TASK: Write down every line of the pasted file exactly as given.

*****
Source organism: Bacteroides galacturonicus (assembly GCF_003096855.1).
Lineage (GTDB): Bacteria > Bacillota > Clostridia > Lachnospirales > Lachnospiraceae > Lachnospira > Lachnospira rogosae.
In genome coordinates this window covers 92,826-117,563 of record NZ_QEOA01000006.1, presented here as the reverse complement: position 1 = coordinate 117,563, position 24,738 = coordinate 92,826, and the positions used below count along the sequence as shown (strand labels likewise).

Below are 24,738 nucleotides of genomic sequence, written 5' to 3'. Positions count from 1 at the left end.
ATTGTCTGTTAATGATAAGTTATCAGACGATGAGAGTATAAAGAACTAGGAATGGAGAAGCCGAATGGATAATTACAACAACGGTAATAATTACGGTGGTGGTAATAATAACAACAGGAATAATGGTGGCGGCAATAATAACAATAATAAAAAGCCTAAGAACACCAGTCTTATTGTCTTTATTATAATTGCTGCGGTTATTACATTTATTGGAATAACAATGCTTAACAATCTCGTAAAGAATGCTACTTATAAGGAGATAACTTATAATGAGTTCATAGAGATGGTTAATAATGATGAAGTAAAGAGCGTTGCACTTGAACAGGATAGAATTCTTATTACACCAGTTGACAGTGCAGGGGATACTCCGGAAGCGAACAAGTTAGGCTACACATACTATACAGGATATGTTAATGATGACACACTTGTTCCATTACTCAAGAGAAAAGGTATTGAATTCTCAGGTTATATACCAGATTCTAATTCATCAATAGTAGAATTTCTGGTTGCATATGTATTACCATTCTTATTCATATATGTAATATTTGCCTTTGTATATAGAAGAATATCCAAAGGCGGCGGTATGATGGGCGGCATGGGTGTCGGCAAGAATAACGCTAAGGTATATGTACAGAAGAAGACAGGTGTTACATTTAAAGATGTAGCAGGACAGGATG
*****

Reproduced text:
Source organism: Bacteroides galacturonicus (assembly GCF_003096855.1).
Lineage (GTDB): Bacteria > Bacillota > Clostridia > Lachnospirales > Lachnospiraceae > Lachnospira > Lachnospira rogosae.
In genome coordinates this window covers 92,826-117,563 of record NZ_QEOA01000006.1, presented here as the reverse complement: position 1 = coordinate 117,563, position 24,738 = coordinate 92,826, and the positions used below count along the sequence as shown (strand labels likewise).

Below are 24,738 nucleotides of genomic sequence, written 5' to 3'. Positions count from 1 at the left end.
ATTGTCTGTTAATGATAAGTTATCAGACGATGAGAGTATAAAGAACTAGGAATGGAGAAGCCGAATGGATAATTACAACAACGGTAATAATTACGGTGGTGGTAATAATAACAACAGGAATAATGGTGGCGGCAATAATAACAATAATAAAAAGCCTAAGAACACCAGTCTTATTGTCTTTATTATAATTGCTGCGGTTATTACATTTATTGGAATAACAATGCTTAACAATCTCGTAAAGAATGCTACTTATAAGGAGATAACTTATAATGAGTTCATAGAGATGGTTAATAATGATGAAGTAAAGAGCGTTGCACTTGAACAGGATAGAATTCTTATTACACCAGTTGACAGTGCAGGGGATACTCCGGAAGCGAACAAGTTAGGCTACACATACTATACAGGATATGTTAATGATGACACACTTGTTCCATTACTCAAGAGAAAAGGTATTGAATTCTCAGGTTATATACCAGATTCTAATTCATCAATAGTAGAATTTCTGGTTGCATATGTATTACCATTCTTATTCATATATGTAATATTTGCCTTTGTATATAGAAGAATATCCAAAGGCGGCGGTATGATGGGCGGCATGGGTGTCGGCAAGAATAACGCTAAGGTATATGTACAGAAGAAGACAGGTGTTACATTTAAAGATGTAGCAGGACAGGATG